A few individuals have been key players throughout the 23-month NCAA investigation into the University of Miami:
NEVIN SHAPIRO• The former University of Miami Hurricanes booster at the center of the NCAA’s investigation. He is imprisoned for orchestrating a $900 million-plus Ponzi scheme. Shapiro said he engaged in rampant NCAA violations from 2002 to 2010 by providing cash, entertainment and other gifts to dozens of former players and recruits while also being a partner in a sports agency that was trying to sign UM players.
DONNA SHALALA• The 72-year-old has been UM’s president since 2001, and in one of the more infamous photographs in the case, Shalala is seen posing with Shapiro and Miami basketball coach Frank Haith while receiving a $50,000 check from Shapiro in 2008. She stood firm against the NCAA, publicly criticizing the investigation last February. Tuesday, she said the NCAA's sanctions were “fair.’’
Now at the University of Missouri, Haith was Miami’s men’s basketball coach from 2004 to 2011. Nevin Shapiro claims Haith “acknowledged” that Miami assistant basketball coach Jake Morton received $10,000 from the former booster to recruit DeQuan Jones. Haith, 46, has said any allegations against him “are not an accurate portrayal” of his character. On Tuesday, the NCAA announced that Haith would be suspended for five games.
AL GOLDEN• In his third season as UM's football coach, Golden denied a Yahoo! Sports story that he violated NCAA rules. Yahoo alleged that Golden, shortly after being hired, used Sean Allen to circumvent rules in recruiting several Miami-area athletes. Golden not receive any penalties and was not mentioned in the NCAA's report.
SEAN ALLEN• A UM graduate who worked on the equipment staff for the football team, Allen also served as the personal assistant to Shapiro and employee for Axcess Sports, an agency which signed a few Hurricanes. In October, Allen spoke with the Miami Herald and detailed much of his exploits while he and Shapiro allegedly broke NCAA rules. But Allen’s statements were tossed because the NCAA deemed the information was gathered improperly. He received no penalties from the NCAA.
CLINT HURTT• Former UM defensive line coach and recruiting coordinator Clint Hurtt, now with Louisville, was alleged to have accepted money from Shapiro to take recruits to a Miami Beach restaurant. Shapiro also claimed that he gave Hurtt a $5,000 interest-free loan — which is an NCAA violation — and that Hurtt brought recruits to his Miami Beach mansion. Hurtt was accused of providing the NCAA with misleading information during its investigation, breaking Rule 10.1 based on ethical conduct. He received a two-year, show-cause penalty, in essence a probationary period during which any university that employs him has to appear before the NCAA Committee on Infractions and show cause for hiring him, then restrict his duties to comply with the punishment. Louisville said Tuesday it would keep Hurtt on staff despite the restrictions.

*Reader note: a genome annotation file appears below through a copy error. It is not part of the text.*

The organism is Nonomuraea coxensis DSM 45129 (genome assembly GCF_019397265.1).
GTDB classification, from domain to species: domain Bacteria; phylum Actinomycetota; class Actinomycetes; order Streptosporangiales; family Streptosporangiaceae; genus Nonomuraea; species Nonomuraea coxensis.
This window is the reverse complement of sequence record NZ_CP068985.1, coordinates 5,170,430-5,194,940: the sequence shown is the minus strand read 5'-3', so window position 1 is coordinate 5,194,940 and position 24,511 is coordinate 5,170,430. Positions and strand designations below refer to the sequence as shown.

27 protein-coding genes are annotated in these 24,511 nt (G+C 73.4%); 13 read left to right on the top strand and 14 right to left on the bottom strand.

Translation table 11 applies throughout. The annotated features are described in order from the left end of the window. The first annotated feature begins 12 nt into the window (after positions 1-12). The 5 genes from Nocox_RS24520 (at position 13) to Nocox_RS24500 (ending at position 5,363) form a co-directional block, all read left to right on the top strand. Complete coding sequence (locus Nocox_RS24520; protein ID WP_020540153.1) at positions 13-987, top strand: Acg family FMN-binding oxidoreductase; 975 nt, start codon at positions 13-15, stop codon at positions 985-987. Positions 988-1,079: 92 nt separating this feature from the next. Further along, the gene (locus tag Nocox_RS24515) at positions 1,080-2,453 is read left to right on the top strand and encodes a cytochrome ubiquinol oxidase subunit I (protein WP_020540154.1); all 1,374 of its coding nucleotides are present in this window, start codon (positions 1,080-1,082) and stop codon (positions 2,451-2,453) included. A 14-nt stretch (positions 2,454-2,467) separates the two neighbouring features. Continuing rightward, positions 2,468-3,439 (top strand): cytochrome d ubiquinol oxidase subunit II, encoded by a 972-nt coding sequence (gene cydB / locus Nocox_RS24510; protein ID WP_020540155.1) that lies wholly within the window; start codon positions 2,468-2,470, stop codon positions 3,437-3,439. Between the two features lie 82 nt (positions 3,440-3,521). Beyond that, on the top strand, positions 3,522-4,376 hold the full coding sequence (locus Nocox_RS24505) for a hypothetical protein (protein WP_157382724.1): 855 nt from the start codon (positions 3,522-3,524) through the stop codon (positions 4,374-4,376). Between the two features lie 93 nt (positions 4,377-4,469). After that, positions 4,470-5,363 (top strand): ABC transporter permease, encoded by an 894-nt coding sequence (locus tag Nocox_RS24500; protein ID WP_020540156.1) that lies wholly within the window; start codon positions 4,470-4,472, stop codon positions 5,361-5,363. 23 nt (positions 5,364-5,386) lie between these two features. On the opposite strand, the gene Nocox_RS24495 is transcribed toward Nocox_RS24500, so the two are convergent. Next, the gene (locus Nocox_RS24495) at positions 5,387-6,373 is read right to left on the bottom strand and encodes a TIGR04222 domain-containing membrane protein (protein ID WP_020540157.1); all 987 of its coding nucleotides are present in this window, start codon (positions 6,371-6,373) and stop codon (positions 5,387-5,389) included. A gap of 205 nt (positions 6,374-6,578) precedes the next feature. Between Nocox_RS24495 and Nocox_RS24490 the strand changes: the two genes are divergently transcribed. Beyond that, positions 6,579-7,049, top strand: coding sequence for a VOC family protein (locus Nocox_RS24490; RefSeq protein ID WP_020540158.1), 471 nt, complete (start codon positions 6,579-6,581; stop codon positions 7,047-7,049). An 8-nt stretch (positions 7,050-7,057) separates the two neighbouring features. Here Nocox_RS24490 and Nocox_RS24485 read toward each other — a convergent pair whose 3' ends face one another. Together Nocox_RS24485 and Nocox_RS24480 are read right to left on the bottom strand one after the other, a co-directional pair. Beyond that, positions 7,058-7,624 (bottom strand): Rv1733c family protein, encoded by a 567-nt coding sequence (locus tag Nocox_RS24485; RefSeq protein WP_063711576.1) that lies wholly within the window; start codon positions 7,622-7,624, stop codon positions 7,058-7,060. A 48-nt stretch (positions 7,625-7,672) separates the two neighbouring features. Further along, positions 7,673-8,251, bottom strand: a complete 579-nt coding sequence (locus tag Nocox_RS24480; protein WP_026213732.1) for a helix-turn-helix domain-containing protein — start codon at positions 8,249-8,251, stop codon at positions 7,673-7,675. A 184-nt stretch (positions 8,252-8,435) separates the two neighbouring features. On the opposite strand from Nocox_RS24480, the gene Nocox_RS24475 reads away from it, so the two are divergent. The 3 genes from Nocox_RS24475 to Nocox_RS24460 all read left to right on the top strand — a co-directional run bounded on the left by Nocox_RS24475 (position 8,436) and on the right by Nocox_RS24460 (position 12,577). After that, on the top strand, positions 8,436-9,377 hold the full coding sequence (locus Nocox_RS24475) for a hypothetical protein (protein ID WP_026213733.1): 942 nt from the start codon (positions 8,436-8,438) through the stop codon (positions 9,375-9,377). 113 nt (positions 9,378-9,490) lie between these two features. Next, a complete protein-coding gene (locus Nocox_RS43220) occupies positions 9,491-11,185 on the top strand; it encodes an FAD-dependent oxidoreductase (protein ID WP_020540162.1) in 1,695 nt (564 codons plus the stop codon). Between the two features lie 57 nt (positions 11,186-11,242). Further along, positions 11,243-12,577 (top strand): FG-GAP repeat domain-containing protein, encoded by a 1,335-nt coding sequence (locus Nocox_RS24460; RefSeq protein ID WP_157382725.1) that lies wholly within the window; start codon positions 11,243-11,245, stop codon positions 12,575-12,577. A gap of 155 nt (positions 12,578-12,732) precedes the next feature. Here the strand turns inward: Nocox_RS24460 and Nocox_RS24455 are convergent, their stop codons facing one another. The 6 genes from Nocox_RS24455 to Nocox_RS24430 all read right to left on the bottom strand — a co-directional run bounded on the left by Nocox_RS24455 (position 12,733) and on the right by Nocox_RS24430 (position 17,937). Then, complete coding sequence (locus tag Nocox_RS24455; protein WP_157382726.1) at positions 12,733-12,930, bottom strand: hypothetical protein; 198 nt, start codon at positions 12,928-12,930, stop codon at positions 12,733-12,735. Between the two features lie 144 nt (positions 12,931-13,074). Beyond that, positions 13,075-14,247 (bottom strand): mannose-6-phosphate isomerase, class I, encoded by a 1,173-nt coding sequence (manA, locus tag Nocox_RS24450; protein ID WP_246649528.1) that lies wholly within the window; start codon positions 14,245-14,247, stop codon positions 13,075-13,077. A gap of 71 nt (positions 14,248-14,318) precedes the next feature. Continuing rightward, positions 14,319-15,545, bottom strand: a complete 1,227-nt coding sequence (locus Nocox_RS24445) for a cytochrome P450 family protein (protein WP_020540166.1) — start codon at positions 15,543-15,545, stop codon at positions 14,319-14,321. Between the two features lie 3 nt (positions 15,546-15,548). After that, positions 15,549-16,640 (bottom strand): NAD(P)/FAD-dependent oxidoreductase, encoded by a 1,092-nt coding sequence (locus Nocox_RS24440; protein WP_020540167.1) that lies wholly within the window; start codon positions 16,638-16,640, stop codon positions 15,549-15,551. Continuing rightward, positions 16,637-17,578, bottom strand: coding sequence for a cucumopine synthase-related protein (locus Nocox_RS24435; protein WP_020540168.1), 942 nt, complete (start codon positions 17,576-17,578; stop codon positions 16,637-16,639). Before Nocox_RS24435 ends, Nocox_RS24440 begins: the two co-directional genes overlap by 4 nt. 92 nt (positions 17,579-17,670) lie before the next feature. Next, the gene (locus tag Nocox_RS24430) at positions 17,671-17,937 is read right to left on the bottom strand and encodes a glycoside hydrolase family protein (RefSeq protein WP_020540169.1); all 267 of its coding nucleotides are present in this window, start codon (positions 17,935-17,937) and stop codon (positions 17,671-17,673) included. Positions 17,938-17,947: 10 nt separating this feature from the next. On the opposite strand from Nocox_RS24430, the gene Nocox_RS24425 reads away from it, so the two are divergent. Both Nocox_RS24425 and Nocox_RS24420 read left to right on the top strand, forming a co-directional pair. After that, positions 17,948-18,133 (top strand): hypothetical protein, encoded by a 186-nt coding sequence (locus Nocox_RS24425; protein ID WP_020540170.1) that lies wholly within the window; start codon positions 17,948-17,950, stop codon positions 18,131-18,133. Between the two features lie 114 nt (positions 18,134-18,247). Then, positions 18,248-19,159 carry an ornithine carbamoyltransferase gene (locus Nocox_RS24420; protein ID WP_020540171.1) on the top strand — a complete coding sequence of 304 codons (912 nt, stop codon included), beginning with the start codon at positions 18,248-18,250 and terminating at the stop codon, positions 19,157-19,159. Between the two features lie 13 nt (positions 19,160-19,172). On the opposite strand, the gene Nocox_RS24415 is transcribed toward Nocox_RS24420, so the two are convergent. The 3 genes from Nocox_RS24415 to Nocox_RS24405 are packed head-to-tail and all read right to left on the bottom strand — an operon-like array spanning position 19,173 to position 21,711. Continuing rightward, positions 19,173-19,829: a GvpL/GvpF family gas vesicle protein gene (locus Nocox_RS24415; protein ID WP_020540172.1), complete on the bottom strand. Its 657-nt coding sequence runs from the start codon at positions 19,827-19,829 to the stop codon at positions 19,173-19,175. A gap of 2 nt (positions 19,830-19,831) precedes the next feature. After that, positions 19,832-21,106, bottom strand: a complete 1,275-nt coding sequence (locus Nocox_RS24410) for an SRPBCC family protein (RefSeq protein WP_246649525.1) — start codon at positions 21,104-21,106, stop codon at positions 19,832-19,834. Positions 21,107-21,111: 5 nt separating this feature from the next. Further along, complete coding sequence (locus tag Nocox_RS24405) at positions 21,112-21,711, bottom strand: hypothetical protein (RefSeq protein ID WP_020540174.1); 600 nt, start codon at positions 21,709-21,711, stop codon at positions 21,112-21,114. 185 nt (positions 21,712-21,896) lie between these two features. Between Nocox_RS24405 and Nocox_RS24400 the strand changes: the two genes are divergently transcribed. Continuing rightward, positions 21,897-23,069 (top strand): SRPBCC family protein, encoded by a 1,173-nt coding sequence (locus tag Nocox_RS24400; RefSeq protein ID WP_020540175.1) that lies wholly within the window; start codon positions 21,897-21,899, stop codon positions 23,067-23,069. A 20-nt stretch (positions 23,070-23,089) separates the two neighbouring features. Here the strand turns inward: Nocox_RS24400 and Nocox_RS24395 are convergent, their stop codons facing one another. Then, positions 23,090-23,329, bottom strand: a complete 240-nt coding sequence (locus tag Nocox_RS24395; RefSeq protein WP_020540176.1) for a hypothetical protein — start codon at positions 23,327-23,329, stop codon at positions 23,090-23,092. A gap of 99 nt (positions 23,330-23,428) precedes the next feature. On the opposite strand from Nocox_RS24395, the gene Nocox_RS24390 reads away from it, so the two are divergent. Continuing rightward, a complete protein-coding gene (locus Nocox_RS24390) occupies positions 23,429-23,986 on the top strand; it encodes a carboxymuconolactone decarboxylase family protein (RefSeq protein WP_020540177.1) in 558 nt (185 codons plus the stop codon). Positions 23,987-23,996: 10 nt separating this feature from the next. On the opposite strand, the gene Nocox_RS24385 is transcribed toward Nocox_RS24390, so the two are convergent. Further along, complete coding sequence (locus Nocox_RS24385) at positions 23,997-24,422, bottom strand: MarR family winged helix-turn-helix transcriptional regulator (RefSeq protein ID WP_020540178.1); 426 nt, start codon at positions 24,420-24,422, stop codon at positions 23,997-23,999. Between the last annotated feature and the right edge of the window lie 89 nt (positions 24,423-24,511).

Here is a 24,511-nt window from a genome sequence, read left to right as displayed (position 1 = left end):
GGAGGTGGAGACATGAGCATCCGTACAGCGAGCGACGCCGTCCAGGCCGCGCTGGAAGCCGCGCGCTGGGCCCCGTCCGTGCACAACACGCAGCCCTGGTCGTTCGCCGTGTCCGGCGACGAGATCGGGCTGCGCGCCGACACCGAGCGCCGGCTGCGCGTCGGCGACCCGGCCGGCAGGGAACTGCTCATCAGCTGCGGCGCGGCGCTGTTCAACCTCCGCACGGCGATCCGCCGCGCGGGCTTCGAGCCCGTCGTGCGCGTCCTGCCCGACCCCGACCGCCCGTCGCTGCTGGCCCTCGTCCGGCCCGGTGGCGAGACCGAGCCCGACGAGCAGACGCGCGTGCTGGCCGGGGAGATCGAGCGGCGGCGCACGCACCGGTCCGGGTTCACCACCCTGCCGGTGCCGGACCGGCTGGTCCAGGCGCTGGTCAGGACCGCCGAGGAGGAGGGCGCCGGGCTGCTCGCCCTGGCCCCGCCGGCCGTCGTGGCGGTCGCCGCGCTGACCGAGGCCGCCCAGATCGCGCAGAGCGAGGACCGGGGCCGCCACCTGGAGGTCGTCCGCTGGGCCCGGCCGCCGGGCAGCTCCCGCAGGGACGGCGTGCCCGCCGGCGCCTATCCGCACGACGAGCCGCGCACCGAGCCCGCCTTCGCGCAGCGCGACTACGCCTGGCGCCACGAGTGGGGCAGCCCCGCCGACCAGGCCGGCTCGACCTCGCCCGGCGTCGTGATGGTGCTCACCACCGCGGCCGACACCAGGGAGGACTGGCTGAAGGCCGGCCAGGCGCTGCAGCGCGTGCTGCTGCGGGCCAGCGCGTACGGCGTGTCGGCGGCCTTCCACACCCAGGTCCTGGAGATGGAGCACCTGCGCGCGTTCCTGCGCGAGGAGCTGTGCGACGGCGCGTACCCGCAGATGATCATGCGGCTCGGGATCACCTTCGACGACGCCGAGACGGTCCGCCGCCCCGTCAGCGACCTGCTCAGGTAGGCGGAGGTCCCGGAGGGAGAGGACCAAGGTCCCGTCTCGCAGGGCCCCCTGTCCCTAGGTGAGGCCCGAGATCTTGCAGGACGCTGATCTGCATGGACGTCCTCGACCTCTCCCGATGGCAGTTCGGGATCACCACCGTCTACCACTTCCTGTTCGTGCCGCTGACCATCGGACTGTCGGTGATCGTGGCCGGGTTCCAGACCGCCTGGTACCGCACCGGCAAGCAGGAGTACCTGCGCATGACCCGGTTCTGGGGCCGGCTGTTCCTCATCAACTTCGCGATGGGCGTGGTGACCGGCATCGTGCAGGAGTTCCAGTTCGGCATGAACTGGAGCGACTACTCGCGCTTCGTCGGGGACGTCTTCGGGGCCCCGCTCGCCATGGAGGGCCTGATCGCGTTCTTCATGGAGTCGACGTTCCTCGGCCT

AUBREY HILL• Now the head coach at Carol City High, Hill was accused of providing the NCAA with misleading information during its investigation, breaking Rule 10.1 based on ethical conduct. The wide receivers coach spent three years at UM before leaving for Florida, where he stepped down before the start of the 2012 season. Like Hurtt, he received a two-year, show-cause penalty.
A former Miami assistant basketball coach, Morton allegedly engaged in recruiting violations. Shapiro said he accompanied him to nightclubs and ate dinner with him “a number of times.” The NCAA alleges that Morton accepted “supplemental income” of “at least $6,000”’ from Shapiro. Morton is the only one of the five accused assistant coaches to come away without any penalty.
JORGE FERNANDEZ• A former Hurricanes basketball assistant, Fernandez allegedly engaged in bringing an AAU coach to Shapiro’s home and being on hand when the booster paid for the coach to be entertained at Dolce Ultra Lounge in October 2008. Fernandez was accused of providing the NCAA with misleading information during its investigation, breaking Rule 10.1 based on ethical conduct. He received a two-year, show-cause penalty.